A Sad Song, by Reed Lackey

18 Apr


Rarely have I rooted for a film to be effective as much as I did for Jacob Kindberg’s Sing Over Me, an intimate portrait of Christian singer/songwriter Dennis Jernigen and his lifelong struggle with homosexuality. Aware of the controversy of the subject, I was excited for a film that would address the issue from within the heart of the struggle, hopefully providing unflinching honesty, unique insight, and brave message of hope.

What I found in watching Sing Over Me was honesty that flinched a tad too often, insight that most would already have encountered, and a message of hope which feels a bit sadder than it probably should. In short, I walked away from the film feeling genuinely moved by its ambition and its message, yet unimpressed by its execution.

The film is certainly honest, particularly when dealing with the history of Jernigen’s personal struggles and with the rejection he felt among his church friends and family as a boy and young man. However, when it comes to the areas of transition—those moments when Jernigen emerged from his old desires into his new life with a wife and nine children—the film takes a startling tone of ambiguity, often covering years of personal transition with two or three phrases you’ve probably heard Christians use before. It begins to feel as if the film is more concerned with letting you know what Dennis has been through than with letting you know what he has learned through it.

A prime example is when the film tenderly chooses to examine Jernigen’s wedding night with his wife, which is handled with great taste and modesty. Yet, it spends barely any time at all on the question of maintaining an intimate relationship with the opposite sex over two decades after living with same-sex attraction. The film also never really touches on the perspective of Dennis’s children or the challenges of teaching them how to establish a personal identity after struggling to find his own. Even if the primary goal was simply to chronicle Dennis’s story without being burdened by providing solutions, I couldn’t help but feel that there were missed opportunities of interest along the way.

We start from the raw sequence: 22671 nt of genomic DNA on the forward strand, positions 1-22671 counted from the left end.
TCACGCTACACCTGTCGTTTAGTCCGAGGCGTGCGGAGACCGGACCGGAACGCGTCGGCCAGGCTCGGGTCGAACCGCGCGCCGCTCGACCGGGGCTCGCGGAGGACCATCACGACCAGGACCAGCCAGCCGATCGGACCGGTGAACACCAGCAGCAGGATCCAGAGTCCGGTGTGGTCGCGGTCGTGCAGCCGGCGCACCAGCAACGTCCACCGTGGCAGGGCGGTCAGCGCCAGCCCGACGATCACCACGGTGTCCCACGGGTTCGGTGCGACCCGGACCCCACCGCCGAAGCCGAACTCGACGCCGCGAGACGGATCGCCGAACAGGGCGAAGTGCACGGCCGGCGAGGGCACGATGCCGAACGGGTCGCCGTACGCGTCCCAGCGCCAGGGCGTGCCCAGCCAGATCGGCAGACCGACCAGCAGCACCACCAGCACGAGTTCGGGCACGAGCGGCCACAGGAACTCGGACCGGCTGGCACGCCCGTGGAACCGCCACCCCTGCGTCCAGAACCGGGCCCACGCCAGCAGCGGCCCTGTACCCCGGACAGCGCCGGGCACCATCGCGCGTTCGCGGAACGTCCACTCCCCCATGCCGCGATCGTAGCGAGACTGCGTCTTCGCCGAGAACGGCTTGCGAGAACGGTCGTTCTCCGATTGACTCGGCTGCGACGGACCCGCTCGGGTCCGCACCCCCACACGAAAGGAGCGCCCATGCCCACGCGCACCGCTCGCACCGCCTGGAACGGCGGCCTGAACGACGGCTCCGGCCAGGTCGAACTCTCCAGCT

There is, however, a healthy dose of music. Often, this is very moving and I was surprised more than once at hearing a song I was very familiar with that I never knew Dennis had written. The songs are supposed to provide a thematic anchor, both to the life and vocation of Dennis himself and as a metaphor for his journey to find himself renewed in his relationship with Jesus Christ. For the most part, these musical refrains are very effective, but after the first hour, even they begin to feel somewhat repetitive.

The film also presumes a common knowledge base too often to make its point to a broader audience. In a montage covering Dennis’s successful worship ministry, we see photos of him with celebrities which perhaps only those with long-standing religious familiarity would recognize. We also hear phrases from the Bible used as descriptors such as “double-minded” with little context for non-Bible readers as to the phrase’s significance. These criticisms won’t be a problem for a well-churched audience, but could prove confusing for everyone else.

In the end, the message of hope is delivered primarily through tears. This vulnerability on Dennis’s part is admirable, but places a more tragic tone on the story than a hopeful one. The background is littered throughout with images of neglected and unkempt rooms, sparse church sanctuaries and remote fields of dying grass. These images communicated sorrow and grief to me and perhaps that was the intention, but by the time our story tries to rise above these images, that motif of sorrow is too well established. Even the film’s arguably most powerful moment (involving a tombstone Dennis had built to his former self) left me feeling more sympathetic for what Dennis had been through than inspired by hope for others with similar struggles.

I admire the mission of Dennis Jernigen and his willingness to be so vulnerable so publicly. I also admire the mission of Jacob Kindberg to tell Dennis’s story for as many as would be willing to hear it. It took profound courage for this film to be made and despite my criticisms, I’m very glad it was. But one of the hardest things about rooting for a team is watching them fumble the ball.

No comments yet

Leave a Reply